Eichmann in Jerusalem: A Report on the Banality of Evil

Hannah Arendt, Amos Elon

On how normal people let atrocities happen.
Sparking a flurry of heated debate, Hannah Arendt’s authoritative and stunning report on the trial of German Nazi leader Adolf Eichmann first appeared as a series of articles in The New Yorker in 1963. This revised edition includes material that came to light after the trial, as well as Arendt’s postscript directly addressing the controversy that arose over her account. A major journalistic triumph by an intellectual of singular influence, Eichmann in Jerusalem is as shocking as it is informative—an unflinching look at one of the most unsettling (and unsettled) issues of the twentieth century.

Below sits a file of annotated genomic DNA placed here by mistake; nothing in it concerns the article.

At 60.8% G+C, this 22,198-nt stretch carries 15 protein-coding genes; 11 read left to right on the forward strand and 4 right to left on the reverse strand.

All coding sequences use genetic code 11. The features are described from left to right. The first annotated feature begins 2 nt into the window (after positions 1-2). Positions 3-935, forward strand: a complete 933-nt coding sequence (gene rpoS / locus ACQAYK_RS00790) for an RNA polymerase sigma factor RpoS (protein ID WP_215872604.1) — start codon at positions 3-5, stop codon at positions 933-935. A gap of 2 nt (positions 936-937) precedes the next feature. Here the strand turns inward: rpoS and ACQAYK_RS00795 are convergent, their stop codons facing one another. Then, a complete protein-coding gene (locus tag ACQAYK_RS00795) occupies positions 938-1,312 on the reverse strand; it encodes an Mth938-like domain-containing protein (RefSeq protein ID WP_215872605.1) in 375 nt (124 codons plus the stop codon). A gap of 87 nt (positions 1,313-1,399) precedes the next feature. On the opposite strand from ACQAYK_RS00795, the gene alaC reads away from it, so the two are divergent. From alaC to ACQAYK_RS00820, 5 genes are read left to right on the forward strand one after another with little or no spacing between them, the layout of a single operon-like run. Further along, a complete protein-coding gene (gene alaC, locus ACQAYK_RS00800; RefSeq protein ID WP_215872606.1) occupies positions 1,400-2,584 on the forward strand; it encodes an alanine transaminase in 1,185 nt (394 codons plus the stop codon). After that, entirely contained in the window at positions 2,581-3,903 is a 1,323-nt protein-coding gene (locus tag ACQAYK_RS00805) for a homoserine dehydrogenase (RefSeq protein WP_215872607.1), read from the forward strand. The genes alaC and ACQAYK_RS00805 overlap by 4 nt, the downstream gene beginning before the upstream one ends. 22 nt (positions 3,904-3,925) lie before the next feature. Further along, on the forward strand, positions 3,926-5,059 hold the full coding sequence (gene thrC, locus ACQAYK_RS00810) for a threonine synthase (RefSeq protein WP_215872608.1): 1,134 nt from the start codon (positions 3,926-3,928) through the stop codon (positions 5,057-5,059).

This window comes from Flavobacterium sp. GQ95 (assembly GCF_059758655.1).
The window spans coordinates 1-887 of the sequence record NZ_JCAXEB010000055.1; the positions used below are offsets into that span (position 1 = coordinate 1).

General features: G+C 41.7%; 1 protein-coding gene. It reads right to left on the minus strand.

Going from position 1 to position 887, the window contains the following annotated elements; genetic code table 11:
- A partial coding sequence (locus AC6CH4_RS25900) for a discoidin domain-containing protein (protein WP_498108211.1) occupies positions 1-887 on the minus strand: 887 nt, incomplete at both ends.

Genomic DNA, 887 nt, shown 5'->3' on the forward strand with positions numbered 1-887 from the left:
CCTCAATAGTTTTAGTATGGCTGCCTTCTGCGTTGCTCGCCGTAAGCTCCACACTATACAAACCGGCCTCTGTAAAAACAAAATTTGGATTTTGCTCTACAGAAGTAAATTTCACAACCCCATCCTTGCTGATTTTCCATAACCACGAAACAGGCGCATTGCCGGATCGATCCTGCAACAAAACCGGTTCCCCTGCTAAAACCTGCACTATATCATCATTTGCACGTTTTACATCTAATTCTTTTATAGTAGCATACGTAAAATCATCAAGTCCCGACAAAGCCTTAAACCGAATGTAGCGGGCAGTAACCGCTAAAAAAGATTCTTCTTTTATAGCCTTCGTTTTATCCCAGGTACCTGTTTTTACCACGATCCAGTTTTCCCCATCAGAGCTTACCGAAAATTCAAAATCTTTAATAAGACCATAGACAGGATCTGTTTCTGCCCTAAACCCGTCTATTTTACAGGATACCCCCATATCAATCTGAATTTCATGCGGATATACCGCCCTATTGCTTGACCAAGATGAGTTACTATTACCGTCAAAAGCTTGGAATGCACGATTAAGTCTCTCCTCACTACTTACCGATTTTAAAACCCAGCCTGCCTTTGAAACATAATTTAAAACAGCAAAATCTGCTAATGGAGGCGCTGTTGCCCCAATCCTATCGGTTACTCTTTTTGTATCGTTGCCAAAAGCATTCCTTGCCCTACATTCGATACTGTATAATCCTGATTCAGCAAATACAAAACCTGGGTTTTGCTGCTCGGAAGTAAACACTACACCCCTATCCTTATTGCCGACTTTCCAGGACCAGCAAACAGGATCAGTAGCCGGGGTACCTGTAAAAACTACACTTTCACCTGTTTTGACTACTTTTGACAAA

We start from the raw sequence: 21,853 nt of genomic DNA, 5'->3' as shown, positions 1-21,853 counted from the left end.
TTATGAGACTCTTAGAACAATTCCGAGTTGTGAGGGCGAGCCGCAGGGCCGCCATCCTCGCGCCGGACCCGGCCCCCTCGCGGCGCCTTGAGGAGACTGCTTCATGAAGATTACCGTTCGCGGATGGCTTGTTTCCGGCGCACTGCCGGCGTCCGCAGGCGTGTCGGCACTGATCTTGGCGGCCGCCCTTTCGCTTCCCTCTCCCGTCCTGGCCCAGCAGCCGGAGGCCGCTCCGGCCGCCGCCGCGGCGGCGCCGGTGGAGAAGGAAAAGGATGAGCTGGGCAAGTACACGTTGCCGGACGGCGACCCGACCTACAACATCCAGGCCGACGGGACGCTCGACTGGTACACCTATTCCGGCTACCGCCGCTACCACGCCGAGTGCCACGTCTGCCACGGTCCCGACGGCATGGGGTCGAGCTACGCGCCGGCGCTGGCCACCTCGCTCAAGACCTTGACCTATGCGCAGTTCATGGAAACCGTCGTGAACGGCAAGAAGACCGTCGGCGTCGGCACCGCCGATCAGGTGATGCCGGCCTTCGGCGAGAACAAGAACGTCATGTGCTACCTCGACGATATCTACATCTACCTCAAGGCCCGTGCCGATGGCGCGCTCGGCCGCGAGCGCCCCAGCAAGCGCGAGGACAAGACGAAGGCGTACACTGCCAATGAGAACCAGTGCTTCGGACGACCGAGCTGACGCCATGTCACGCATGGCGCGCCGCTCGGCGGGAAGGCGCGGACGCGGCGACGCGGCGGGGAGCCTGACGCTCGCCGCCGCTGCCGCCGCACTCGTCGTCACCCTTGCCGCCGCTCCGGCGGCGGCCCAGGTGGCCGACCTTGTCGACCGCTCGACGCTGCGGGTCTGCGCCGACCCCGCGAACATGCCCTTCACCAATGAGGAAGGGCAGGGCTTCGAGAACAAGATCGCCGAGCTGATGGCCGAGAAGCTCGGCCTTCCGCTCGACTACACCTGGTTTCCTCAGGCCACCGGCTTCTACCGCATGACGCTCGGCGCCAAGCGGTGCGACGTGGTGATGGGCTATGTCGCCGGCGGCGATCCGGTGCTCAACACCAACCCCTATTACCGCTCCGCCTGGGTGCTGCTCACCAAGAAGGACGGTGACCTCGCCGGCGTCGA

status Copy #1 (4939): in
genre Social Science » Law and Criminology
publisher Penguin
publish date September 22, 2006
popularity checked out 2 time(s)


  • By N8R Witham -

    A disturbing account of Nazi war crimes from a time before the Holocaust had crystallized into neat narratives. The primary focus of the book is the trial of Adolf Eichmann, the only Nazi to be tried by a Jewish court. Hannah Arendt digs deep into Eichmann’s psychology, asking questions that flesh out the cardboard concept we have today of what it was like in Nazi Europe, and the inhuman flaws intrinsic to the functioning of any State. Definitely a read worth pondering in these cyclical times.

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